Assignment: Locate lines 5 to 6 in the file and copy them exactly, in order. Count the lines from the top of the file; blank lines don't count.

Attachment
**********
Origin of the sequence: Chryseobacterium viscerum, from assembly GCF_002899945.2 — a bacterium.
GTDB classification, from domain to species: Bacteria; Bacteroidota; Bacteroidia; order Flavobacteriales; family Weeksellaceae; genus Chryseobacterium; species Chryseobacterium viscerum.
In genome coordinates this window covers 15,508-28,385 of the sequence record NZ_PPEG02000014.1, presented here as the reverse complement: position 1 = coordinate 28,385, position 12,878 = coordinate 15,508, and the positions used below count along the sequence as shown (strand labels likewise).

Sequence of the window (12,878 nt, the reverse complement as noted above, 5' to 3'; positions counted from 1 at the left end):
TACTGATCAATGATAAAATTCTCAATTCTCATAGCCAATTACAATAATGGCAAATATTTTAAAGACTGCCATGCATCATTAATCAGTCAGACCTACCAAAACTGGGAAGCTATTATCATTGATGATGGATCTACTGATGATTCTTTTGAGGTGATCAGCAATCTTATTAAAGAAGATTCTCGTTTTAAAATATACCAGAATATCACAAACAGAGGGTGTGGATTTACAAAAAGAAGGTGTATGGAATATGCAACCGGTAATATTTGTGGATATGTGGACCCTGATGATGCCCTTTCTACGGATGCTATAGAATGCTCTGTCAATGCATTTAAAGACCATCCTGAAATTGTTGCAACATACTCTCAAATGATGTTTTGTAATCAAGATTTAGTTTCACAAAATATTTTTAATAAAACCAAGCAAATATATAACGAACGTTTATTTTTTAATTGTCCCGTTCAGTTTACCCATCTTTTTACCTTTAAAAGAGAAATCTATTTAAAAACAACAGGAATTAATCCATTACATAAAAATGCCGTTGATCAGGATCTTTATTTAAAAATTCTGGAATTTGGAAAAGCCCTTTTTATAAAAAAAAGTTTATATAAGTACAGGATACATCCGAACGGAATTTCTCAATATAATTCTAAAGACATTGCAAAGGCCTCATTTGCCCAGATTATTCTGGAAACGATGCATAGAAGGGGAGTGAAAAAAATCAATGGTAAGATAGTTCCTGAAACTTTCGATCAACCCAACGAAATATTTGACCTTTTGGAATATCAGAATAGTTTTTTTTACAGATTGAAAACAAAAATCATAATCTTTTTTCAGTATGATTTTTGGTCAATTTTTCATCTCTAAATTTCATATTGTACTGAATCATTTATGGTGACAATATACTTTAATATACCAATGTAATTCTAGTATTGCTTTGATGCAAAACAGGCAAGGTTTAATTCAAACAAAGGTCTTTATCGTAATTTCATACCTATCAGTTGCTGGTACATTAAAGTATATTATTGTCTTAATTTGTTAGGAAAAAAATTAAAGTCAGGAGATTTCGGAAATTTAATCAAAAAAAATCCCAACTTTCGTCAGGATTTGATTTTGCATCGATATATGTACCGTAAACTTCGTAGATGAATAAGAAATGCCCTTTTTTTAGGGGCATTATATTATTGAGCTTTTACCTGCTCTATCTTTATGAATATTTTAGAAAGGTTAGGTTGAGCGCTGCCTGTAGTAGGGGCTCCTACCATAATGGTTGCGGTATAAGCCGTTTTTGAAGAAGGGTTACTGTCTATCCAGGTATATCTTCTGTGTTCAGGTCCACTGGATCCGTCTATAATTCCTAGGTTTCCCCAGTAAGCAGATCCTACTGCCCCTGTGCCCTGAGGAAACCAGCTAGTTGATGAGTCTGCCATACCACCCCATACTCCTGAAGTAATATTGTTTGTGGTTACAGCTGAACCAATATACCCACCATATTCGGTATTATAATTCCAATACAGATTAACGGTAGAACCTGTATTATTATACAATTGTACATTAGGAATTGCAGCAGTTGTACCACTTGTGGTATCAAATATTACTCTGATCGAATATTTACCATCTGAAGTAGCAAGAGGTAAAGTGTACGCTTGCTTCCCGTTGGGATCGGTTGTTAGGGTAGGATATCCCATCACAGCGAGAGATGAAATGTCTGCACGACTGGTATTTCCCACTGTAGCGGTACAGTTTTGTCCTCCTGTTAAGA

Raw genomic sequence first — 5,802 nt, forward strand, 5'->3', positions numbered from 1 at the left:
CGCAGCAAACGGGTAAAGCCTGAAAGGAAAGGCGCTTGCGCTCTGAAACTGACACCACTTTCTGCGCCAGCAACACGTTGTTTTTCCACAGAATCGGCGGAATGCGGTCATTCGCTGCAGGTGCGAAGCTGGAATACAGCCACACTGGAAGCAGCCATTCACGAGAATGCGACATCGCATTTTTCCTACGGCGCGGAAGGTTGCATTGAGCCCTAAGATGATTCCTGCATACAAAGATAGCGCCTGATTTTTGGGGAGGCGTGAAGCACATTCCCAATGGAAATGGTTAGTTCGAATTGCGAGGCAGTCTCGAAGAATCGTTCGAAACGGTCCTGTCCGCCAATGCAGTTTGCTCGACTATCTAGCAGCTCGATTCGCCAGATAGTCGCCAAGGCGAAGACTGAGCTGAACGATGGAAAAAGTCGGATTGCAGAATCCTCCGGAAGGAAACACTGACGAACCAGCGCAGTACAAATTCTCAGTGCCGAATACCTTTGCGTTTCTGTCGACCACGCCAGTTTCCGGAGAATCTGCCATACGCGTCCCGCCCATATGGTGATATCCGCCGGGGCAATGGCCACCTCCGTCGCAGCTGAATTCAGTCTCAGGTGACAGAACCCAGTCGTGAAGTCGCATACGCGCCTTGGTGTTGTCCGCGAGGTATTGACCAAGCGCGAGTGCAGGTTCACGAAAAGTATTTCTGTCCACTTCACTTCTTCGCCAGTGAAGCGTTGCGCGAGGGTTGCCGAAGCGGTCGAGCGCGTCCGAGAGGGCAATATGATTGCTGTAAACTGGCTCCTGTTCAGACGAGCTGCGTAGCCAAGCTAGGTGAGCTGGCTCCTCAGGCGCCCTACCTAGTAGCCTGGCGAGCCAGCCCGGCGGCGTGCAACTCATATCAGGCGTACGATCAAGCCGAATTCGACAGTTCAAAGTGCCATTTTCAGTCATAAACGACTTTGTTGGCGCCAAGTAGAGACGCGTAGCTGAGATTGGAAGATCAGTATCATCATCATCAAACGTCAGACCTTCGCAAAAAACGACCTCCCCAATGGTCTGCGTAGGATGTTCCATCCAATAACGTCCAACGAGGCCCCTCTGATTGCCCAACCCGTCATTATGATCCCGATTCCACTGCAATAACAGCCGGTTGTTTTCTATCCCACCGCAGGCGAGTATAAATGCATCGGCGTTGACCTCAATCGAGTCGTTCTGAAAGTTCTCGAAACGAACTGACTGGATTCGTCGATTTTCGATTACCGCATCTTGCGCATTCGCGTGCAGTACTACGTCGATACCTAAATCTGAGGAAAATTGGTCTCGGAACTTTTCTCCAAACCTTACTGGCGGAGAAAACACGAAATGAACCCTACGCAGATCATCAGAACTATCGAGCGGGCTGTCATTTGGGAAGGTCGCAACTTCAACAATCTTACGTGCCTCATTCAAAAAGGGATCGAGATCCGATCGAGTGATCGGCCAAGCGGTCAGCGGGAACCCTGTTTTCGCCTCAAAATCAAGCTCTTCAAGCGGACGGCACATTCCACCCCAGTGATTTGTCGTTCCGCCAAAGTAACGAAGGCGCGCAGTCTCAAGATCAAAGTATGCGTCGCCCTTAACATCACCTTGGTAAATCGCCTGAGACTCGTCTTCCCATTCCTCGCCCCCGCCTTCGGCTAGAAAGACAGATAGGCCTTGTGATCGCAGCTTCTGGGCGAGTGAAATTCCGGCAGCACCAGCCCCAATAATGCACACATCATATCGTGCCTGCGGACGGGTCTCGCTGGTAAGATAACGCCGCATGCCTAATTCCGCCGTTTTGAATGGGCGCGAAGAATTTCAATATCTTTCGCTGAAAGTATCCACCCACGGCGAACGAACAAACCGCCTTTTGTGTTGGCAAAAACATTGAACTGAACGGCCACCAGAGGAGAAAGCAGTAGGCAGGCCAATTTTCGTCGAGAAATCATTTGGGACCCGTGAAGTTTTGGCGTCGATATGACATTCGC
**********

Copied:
TACTGATCAATGATAAAATTCTCAATTCTCATAGCCAATTACAATAATGGCAAATATTTTAAAGACTGCCATGCATCATTAATCAGTCAGACCTACCAAAACTGGGAAGCTATTATCATTGATGATGGATCTACTGATGATTCTTTTGAGGTGATCAGCAATCTTATTAAAGAAGATTCTCGTTTTAAAATATACCAGAATATCACAAACAGAGGGTGTGGATTTACAAAAAGAAGGTGTATGGAATATGCAACCGGTAATATTTGTGGATATGTGGACCCTGATGATGCCCTTTCTACGGATGCTATAGAATGCTCTGTCAATGCATTTAAAGACCATCCTGAAATTGTTGCAACATACTCTCAAATGATGTTTTGTAATCAAGATTTAGTTTCACAAAATATTTTTAATAAAACCAAGCAAATATATAACGAACGTTTATTTTTTAATTGTCCCGTTCAGTTTACCCATCTTTTTACCTTTAAAAGAGAAATCTATTTAAAAACAACAGGAATTAATCCATTACATAAAAATGCCGTTGATCAGGATCTTTATTTAAAAATTCTGGAATTTGGAAAAGCCCTTTTTATAAAAAAAAGTTTATATAAGTACAGGATACATCCGAACGGAATTTCTCAATATAATTCTAAAGACATTGCAAAGGCCTCATTTGCCCAGATTATTCTGGAAACGATGCATAGAAGGGGAGTGAAAAAAATCAATGGTAAGATAGTTCCTGAAACTTTCGATCAACCCAACGAAATATTTGACCTTTTGGAATATCAGAATAGTTTTTTTTACAGATTGAAAACAAAAATCATAATCTTTTTTCAGTATGATTTTTGGTCAATTTTTCATCTCTAAATTTCATATTGTACTGAATCATTTATGGTGACAATATACTTTAATATACCAATGTAATTCTAGTATTGCTTTGATGCAAAACAGGCAAGGTTTAATTCAAACAAAGGTCTTTATCGTAATTTCATACCTATCAGTTGCTGGTACATTAAAGTATATTATTGTCTTAATTTGTTAGGAAAAAAATTAAAGTCAGGAGATTTCGGAAATTTAATCAAAAAAAATCCCAACTTTCGTCAGGATTTGATTTTGCATCGATATATGTACCGTAAACTTCGTAGATGAATAAGAAATGCCCTTTTTTTAGGGGCATTATATTATTGAGCTTTTACCTGCTCTATCTTTATGAATATTTTAGAAAGGTTAGGTTGAGCGCTGCCTGTAGTAGGGGCTCCTACCATAATGGTTGCGGTATAAGCCGTTTTTGAAGAAGGGTTACTGTCTATCCAGGTATATCTTCTGTGTTCAGGTCCACTGGATCCGTCTATAATTCCTAGGTTTCCCCAGTAAGCAGATCCTACTGCCCCTGTGCCCTGAGGAAACCAGCTAGTTGATGAGTCTGCCATACCACCCCATACTCCTGAAGTAATATTGTTTGTGGTTACAGCTGAACCAATATACCCACCATATTCGGTATTATAATTCCAATACAGATTAACGGTAGAACCTGTATTATTATACAATTGTACATTAGGAATTGCAGCAGTTGTACCACTTGTGGTATCAAATATTACTCTGATCGAATATTTACCATCTGAAGTAGCAAGAGGTAAAGTGTACGCTTGCTTCCCGTTGGGATCGGTTGTTAGGGTAGGATATCCCATCACAGCGAGAGATGAAATGTCTGCACGACTGGTATTTCCCACTGTAGCGGTACAGTTTTGTCCTCCTGTTAAGA

Raw genomic sequence first — 5,802 nt, forward strand, 5'->3', positions numbered from 1 at the left: